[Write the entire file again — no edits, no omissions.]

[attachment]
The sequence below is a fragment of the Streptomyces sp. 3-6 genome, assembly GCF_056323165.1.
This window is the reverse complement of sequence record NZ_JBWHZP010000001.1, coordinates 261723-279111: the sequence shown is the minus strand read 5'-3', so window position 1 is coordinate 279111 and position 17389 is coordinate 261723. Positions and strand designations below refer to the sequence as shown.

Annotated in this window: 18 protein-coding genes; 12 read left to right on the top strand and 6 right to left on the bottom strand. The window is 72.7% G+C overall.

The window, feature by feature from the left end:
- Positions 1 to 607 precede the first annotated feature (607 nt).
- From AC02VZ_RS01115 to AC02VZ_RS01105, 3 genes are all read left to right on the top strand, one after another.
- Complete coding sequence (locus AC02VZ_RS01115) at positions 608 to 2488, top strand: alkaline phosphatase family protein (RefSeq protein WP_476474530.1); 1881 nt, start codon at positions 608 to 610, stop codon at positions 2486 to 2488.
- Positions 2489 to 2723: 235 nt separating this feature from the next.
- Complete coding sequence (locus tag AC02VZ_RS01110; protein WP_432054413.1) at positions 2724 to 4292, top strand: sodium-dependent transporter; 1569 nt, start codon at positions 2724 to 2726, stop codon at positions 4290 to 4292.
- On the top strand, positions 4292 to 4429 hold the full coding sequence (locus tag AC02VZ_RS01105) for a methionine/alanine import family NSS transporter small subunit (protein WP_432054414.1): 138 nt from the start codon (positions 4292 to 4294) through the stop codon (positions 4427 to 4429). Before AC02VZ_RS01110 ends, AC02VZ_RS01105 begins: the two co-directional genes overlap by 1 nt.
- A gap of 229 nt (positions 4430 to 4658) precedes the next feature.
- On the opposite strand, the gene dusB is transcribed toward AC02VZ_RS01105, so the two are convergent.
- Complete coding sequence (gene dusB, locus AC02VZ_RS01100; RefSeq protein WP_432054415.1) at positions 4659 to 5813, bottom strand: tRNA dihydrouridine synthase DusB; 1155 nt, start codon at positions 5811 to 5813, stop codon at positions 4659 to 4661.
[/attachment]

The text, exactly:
The sequence below is a fragment of the Streptomyces sp. 3-6 genome, assembly GCF_056323165.1.
This window is the reverse complement of sequence record NZ_JBWHZP010000001.1, coordinates 261723-279111: the sequence shown is the minus strand read 5'-3', so window position 1 is coordinate 279111 and position 17389 is coordinate 261723. Positions and strand designations below refer to the sequence as shown.

Annotated in this window: 18 protein-coding genes; 12 read left to right on the top strand and 6 right to left on the bottom strand. The window is 72.7% G+C overall.

The window, feature by feature from the left end:
- Positions 1 to 607 precede the first annotated feature (607 nt).
- From AC02VZ_RS01115 to AC02VZ_RS01105, 3 genes are all read left to right on the top strand, one after another.
- Complete coding sequence (locus AC02VZ_RS01115) at positions 608 to 2488, top strand: alkaline phosphatase family protein (RefSeq protein WP_476474530.1); 1881 nt, start codon at positions 608 to 610, stop codon at positions 2486 to 2488.
- Positions 2489 to 2723: 235 nt separating this feature from the next.
- Complete coding sequence (locus tag AC02VZ_RS01110; protein WP_432054413.1) at positions 2724 to 4292, top strand: sodium-dependent transporter; 1569 nt, start codon at positions 2724 to 2726, stop codon at positions 4290 to 4292.
- On the top strand, positions 4292 to 4429 hold the full coding sequence (locus tag AC02VZ_RS01105) for a methionine/alanine import family NSS transporter small subunit (protein WP_432054414.1): 138 nt from the start codon (positions 4292 to 4294) through the stop codon (positions 4427 to 4429). Before AC02VZ_RS01110 ends, AC02VZ_RS01105 begins: the two co-directional genes overlap by 1 nt.
- A gap of 229 nt (positions 4430 to 4658) precedes the next feature.
- On the opposite strand, the gene dusB is transcribed toward AC02VZ_RS01105, so the two are convergent.
- Complete coding sequence (gene dusB, locus AC02VZ_RS01100; RefSeq protein WP_432054415.1) at positions 4659 to 5813, bottom strand: tRNA dihydrouridine synthase DusB; 1155 nt, start codon at positions 5811 to 5813, stop codon at positions 4659 to 4661.